You often hear about dive sites that are reportedly one of the “top ten dives sites in the world”. I have no idea how many top ten lists there are, but there are a few dive site names that I hear repeatedly and Richelieu Rock is one of those legendary dive sites names I keep hearing.
Discovered by Jacques Cousteau and some local fishermen, Richelieu Rock in Thailand’s Andaman Sea can be accessed as a very long day dive or as part of a liveaboard. Dive cruise itineraries also includes the Similan islands, which form the Mo Koh Similan National Park, north of Phuket and approx 50 KM West of Kao Lak.
The diving season for the Similan Islands is during Thailand’s cool season – December to April, so since I live in Thailand, I decided now was the time to tick off Richelieu Rock and the Similan islands. Some friends recommended I dive with the Pawara, a liveaboard in its second season and operated by Phuket based West Coast Divers.
The five day, four night itinerary for the Pawara cruise started at approx 5pm when I was picked up from my Phuket hotel by Brian, a one of the dive guides from the boat. After around three hours, we arrived at the very busy and bustling Thab Lamu pier, which is close to Kao Lak and the official pier and launch point for the Similan Islands National Park.
We arrived onboard at around 8pm, and after being shown our cabins, everyone set up their gear. We then had our mandatory full boat/safety brief. This was very comprehensive and reassuring and held in the open dining deck. However, there were constant noise distractions from the other boats tied up alongside of us, as well as diesel fumes – although the staff did apologise for this. Dinner was then served at around 9.30pm, which was a bit late for me personally, but that seems to be the routine for all the boats from what I observed around me. At around 10.30pm we got underway to the Similan Islands. All good.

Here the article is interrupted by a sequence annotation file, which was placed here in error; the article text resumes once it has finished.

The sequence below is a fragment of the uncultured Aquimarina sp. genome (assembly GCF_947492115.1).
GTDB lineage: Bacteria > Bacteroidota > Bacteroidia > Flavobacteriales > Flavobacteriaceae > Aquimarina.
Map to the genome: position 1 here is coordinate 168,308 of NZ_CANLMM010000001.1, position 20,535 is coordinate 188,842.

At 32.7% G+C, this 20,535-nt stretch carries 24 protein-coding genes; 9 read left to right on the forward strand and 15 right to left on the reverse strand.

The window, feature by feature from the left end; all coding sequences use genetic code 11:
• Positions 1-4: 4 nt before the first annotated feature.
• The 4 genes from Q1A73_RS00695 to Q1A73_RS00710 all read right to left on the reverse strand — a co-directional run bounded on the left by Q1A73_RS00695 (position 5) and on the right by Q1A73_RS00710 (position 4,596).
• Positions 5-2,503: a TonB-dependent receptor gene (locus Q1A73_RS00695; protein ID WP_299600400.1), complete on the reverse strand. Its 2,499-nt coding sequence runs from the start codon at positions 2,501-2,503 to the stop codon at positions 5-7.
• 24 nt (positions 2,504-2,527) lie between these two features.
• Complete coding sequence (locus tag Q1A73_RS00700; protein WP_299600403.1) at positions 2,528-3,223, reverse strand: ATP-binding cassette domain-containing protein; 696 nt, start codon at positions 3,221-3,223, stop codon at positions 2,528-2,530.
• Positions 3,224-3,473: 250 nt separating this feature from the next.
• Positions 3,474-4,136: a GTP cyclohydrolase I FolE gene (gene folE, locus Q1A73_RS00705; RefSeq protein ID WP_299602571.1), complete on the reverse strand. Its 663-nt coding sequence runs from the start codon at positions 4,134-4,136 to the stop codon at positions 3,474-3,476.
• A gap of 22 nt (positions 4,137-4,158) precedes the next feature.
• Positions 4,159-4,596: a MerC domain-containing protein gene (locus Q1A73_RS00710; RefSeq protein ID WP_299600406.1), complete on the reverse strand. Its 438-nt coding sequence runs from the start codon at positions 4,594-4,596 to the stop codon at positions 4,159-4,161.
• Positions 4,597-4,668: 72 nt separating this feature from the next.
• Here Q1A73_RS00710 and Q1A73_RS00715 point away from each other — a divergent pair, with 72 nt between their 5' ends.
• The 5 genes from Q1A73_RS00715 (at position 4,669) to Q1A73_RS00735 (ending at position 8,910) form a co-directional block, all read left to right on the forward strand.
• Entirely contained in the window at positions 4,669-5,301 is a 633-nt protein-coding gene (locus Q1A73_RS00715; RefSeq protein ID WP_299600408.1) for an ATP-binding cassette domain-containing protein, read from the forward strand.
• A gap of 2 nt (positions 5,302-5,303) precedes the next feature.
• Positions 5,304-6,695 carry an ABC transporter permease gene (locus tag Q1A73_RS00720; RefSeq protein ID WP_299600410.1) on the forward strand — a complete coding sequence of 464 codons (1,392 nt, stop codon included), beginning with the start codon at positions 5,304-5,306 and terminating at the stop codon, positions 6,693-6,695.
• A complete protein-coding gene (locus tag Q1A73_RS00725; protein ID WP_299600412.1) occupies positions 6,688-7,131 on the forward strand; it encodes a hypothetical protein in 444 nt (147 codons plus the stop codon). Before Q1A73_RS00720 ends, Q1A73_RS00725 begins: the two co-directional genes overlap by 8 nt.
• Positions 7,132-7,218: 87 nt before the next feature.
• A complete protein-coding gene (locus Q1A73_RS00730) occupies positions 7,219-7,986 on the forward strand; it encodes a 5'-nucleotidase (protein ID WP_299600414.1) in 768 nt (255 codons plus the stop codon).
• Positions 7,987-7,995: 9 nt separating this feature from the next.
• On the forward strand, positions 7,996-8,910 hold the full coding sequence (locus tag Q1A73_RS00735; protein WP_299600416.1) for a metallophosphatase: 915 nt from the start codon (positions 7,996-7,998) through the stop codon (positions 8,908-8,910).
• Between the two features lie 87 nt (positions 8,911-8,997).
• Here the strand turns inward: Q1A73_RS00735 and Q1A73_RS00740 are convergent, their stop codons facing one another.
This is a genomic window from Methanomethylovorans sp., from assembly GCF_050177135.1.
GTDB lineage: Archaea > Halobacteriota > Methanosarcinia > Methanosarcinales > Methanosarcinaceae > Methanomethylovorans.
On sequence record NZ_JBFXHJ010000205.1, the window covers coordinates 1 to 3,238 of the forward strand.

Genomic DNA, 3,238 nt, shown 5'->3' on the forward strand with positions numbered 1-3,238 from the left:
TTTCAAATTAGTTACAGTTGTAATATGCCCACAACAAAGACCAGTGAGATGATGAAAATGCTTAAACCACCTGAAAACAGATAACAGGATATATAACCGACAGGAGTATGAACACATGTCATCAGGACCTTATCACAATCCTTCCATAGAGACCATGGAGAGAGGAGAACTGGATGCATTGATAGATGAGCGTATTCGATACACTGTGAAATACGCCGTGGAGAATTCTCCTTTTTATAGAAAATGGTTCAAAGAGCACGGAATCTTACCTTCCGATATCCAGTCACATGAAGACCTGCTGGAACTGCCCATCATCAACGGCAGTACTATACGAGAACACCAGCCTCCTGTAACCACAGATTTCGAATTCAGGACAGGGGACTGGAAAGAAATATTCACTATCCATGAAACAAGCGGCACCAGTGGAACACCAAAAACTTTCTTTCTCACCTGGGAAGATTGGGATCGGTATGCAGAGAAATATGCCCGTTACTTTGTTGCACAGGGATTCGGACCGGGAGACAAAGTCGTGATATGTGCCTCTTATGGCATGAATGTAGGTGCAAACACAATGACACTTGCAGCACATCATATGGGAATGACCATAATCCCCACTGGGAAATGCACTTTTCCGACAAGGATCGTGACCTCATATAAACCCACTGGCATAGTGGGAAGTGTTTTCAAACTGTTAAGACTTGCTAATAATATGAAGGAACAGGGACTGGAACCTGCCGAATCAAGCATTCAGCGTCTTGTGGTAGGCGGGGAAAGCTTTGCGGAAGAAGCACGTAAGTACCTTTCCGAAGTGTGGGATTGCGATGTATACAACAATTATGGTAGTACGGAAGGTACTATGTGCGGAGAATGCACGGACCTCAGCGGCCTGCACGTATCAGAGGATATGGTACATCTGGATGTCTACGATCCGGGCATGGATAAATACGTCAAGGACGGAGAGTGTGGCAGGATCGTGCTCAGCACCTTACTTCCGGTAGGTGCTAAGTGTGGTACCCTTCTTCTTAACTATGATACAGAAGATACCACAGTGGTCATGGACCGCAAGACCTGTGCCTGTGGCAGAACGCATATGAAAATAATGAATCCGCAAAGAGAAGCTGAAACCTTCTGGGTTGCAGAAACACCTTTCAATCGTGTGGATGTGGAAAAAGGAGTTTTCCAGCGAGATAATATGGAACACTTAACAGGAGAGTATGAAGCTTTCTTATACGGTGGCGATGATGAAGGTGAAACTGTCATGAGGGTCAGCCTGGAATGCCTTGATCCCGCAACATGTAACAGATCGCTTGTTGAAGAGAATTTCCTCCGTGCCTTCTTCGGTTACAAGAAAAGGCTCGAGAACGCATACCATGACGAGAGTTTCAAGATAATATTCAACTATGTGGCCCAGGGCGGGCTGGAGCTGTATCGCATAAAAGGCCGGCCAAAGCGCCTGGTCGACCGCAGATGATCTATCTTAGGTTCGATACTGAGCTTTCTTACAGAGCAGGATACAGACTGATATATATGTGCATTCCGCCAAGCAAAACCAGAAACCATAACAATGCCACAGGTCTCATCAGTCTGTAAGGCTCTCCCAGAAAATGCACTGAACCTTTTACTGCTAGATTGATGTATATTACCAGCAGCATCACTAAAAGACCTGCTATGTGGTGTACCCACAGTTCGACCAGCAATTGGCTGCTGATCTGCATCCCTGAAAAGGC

The next morning, I was up bright and early and even managed to catch the sunrise..
Soon it was time for our first dive. Our check dive was at a site called Anita’s Reef, but by the second dive, I was awake enough to capture Marco, the Cruise Director giving the dive brief. All briefs on board were given by him and all were supported by detailed whiteboard maps as well as what to expect with conditions and marine life. There was also a daily briefing “state” board so everyone knew what the dive routine was.
A quick note about the all important dive deck and its operations. The Pawana can take up to 22 guests. We had 17 onboard, with 15 divers. As you can see, the deck was a bit full, but we were split into four separate groups, kitting up and diving in “waves”. This worked like clockwork and was very well organised, with three deck hands to help us. The captain had CCTV to the dive deck too, so boat operations were good, safe and coordinated. Nitrox was also available and was included in the advertised price, which was a massive bonus!